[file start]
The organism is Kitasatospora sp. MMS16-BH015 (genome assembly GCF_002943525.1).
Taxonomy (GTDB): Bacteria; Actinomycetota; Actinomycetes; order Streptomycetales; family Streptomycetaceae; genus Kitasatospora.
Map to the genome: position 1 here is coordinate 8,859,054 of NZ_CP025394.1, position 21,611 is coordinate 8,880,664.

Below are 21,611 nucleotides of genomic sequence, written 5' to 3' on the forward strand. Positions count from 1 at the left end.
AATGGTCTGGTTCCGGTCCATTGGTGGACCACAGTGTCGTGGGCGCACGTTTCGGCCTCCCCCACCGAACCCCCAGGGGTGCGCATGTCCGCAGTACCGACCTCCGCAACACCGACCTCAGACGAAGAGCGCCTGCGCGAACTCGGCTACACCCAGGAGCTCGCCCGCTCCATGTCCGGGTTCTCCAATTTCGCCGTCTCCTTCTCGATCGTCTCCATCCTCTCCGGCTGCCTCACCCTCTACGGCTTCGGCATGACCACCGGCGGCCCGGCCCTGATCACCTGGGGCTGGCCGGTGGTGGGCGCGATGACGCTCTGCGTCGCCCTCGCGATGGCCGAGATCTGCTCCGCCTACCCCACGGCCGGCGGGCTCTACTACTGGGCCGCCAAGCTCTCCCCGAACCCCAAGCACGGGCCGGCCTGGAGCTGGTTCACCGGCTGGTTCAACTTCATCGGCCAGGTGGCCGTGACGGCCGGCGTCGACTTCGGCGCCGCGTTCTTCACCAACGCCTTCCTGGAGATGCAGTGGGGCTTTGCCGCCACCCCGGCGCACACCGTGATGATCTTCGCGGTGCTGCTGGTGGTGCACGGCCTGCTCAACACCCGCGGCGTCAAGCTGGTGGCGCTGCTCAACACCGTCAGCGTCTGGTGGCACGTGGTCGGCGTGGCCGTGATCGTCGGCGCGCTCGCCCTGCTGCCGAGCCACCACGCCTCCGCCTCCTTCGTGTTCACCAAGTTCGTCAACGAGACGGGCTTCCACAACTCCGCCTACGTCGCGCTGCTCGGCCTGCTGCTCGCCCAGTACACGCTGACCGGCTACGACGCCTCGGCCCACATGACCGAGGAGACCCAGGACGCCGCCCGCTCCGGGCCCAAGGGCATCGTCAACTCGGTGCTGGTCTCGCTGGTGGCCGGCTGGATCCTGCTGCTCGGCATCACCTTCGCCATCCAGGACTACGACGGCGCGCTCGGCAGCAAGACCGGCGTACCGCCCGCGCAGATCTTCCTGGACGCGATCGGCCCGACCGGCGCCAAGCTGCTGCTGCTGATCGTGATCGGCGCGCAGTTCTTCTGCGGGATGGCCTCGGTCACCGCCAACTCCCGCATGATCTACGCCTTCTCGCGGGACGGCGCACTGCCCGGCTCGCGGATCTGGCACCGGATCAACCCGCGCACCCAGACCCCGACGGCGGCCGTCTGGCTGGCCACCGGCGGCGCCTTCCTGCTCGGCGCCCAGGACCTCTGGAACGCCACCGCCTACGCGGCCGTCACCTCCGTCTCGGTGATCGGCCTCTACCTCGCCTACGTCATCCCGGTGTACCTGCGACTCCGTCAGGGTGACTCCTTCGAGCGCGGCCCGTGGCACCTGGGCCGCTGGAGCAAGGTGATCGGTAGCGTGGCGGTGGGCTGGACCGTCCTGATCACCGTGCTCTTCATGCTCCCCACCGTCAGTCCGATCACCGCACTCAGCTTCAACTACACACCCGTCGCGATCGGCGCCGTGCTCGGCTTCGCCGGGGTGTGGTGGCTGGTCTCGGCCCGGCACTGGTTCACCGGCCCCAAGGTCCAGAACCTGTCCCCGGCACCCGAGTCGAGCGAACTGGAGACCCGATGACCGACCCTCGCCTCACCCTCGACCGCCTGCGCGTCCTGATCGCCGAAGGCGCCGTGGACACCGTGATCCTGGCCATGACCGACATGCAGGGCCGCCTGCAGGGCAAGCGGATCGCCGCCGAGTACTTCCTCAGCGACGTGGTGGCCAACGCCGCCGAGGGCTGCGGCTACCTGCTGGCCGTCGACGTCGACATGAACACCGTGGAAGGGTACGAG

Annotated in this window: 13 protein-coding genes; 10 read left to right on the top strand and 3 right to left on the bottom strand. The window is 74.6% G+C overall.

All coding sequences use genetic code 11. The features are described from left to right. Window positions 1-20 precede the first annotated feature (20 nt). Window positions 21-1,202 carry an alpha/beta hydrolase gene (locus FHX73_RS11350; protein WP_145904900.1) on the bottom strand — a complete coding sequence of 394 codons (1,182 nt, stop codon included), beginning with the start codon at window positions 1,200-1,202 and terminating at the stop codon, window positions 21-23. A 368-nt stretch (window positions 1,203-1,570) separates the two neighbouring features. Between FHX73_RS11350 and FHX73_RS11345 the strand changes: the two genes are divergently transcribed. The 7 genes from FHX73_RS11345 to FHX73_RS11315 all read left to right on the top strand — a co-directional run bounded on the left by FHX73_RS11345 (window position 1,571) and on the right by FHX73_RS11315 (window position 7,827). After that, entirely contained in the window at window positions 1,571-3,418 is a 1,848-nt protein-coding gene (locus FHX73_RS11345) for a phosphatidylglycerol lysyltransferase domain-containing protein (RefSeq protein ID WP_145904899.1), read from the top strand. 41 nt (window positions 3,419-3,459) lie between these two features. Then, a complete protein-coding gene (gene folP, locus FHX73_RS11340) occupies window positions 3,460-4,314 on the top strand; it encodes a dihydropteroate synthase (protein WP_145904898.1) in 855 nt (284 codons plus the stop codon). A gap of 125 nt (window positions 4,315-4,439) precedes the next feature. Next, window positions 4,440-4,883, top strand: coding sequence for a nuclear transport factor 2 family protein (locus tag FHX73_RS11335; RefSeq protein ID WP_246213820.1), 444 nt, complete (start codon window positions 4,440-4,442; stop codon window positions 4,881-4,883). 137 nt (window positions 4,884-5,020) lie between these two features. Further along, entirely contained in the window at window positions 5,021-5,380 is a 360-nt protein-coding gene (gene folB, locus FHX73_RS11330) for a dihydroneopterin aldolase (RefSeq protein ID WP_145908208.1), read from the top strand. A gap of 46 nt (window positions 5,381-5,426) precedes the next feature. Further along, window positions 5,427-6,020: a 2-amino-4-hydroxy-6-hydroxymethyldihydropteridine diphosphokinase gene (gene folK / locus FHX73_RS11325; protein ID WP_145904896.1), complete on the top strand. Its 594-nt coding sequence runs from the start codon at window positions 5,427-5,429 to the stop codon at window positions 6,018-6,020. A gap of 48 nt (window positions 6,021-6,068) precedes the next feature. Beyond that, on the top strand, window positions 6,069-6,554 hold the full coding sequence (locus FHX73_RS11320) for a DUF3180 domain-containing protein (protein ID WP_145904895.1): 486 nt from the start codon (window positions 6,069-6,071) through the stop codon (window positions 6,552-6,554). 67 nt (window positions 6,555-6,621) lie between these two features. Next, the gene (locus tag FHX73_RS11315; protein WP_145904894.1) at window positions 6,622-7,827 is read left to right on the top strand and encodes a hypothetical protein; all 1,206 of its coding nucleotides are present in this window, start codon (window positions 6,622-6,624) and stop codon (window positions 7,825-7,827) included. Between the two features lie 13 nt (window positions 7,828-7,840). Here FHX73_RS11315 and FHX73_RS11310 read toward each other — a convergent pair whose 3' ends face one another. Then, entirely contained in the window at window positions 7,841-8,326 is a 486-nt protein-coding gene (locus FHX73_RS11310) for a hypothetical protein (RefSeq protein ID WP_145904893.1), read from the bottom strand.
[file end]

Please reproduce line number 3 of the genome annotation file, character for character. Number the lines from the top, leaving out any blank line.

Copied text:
Map to the genome: position 1 here is coordinate 8,859,054 of NZ_CP025394.1, position 21,611 is coordinate 8,880,664.